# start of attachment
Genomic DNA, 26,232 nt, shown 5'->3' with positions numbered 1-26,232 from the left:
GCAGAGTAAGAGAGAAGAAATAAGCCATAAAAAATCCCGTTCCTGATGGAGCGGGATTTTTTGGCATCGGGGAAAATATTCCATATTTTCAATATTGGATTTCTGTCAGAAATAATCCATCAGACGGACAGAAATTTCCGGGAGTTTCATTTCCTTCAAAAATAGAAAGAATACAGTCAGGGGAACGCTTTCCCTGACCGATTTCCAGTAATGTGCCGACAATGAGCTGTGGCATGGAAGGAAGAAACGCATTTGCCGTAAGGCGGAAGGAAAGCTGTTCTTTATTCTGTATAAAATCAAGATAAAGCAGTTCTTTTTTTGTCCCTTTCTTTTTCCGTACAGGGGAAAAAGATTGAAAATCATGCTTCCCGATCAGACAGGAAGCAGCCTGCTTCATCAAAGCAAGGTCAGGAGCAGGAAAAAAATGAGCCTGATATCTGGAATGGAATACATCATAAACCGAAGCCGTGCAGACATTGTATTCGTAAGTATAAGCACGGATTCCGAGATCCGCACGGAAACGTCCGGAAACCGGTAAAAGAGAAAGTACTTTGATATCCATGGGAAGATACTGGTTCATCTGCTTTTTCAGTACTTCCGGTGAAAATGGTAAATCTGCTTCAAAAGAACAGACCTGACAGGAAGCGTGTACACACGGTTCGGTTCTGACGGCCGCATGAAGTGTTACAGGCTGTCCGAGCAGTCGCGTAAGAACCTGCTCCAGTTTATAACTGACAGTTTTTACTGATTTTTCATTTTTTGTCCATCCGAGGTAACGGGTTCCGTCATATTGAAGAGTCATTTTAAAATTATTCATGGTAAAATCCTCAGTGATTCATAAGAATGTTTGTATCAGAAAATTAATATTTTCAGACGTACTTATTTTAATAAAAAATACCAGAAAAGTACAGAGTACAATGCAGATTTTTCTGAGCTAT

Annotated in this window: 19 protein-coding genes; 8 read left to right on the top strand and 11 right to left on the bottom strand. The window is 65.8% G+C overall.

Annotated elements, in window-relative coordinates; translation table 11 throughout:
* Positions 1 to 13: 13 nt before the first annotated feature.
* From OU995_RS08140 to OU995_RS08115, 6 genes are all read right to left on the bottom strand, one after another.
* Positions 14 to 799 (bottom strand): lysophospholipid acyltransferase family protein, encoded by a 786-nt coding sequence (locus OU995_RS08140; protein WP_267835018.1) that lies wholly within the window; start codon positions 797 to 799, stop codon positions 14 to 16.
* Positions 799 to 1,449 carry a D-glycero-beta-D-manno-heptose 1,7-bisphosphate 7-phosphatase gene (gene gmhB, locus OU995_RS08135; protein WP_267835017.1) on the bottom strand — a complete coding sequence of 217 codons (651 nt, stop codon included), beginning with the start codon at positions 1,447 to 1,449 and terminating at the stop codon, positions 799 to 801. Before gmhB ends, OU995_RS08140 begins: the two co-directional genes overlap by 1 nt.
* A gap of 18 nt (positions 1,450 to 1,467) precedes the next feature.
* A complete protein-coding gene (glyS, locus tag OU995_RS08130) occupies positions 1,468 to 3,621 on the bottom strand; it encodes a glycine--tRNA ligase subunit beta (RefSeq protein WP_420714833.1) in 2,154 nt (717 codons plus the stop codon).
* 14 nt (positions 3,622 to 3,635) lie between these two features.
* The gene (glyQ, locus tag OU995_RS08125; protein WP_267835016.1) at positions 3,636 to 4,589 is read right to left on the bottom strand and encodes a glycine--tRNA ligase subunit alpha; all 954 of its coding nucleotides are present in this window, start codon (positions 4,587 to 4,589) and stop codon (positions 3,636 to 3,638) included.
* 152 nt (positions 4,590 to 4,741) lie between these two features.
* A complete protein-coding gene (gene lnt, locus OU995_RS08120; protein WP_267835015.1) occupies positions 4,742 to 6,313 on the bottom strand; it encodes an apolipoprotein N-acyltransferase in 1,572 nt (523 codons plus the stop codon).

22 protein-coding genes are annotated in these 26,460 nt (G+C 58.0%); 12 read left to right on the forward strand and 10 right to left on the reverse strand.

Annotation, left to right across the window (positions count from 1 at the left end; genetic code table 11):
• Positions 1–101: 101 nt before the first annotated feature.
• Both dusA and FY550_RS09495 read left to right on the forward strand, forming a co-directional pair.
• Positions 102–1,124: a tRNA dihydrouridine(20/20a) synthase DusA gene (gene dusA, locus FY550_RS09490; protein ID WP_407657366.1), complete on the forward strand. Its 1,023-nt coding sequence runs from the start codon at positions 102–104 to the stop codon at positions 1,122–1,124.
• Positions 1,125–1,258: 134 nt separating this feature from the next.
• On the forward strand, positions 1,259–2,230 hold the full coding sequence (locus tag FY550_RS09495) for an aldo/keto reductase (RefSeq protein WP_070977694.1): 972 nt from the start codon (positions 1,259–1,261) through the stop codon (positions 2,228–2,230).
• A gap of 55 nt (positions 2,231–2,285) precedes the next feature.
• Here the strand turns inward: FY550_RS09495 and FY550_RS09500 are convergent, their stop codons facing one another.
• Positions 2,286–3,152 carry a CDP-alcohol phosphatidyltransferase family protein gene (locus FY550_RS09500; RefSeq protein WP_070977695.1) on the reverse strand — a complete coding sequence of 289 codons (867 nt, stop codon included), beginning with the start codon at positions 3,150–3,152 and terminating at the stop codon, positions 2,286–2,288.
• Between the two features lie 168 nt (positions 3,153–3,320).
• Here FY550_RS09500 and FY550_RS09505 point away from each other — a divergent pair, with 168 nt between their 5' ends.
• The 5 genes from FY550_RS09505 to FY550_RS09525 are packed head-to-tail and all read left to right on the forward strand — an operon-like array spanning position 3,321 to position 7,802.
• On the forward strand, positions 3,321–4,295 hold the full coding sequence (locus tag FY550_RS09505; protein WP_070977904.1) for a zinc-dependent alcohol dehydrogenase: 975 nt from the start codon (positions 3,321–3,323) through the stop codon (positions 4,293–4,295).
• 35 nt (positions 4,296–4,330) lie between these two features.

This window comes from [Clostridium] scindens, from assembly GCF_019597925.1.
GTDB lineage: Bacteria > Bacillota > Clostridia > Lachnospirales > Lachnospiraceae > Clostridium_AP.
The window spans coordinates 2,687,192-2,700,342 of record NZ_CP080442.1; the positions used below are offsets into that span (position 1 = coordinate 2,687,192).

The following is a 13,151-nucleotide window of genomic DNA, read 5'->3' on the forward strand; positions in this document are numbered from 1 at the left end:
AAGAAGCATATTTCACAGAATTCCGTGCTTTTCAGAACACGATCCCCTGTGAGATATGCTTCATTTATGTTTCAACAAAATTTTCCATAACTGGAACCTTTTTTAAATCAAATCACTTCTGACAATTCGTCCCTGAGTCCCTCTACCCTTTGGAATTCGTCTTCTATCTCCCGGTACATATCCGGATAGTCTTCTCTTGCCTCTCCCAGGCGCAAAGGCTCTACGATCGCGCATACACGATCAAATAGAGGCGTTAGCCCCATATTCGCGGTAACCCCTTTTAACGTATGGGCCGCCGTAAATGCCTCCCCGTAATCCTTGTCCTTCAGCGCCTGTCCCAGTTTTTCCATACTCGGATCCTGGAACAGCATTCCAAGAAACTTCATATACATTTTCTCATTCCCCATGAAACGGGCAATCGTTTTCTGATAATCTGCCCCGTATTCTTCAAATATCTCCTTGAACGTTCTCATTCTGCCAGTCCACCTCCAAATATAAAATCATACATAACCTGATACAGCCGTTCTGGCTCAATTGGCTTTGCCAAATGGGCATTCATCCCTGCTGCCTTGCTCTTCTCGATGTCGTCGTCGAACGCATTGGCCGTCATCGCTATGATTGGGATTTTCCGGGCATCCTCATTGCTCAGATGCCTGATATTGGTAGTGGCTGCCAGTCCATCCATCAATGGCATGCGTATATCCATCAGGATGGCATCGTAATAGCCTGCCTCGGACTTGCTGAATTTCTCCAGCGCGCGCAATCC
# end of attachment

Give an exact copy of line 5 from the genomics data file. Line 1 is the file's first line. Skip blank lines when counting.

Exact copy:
* Positions 1 to 13: 13 nt before the first annotated feature.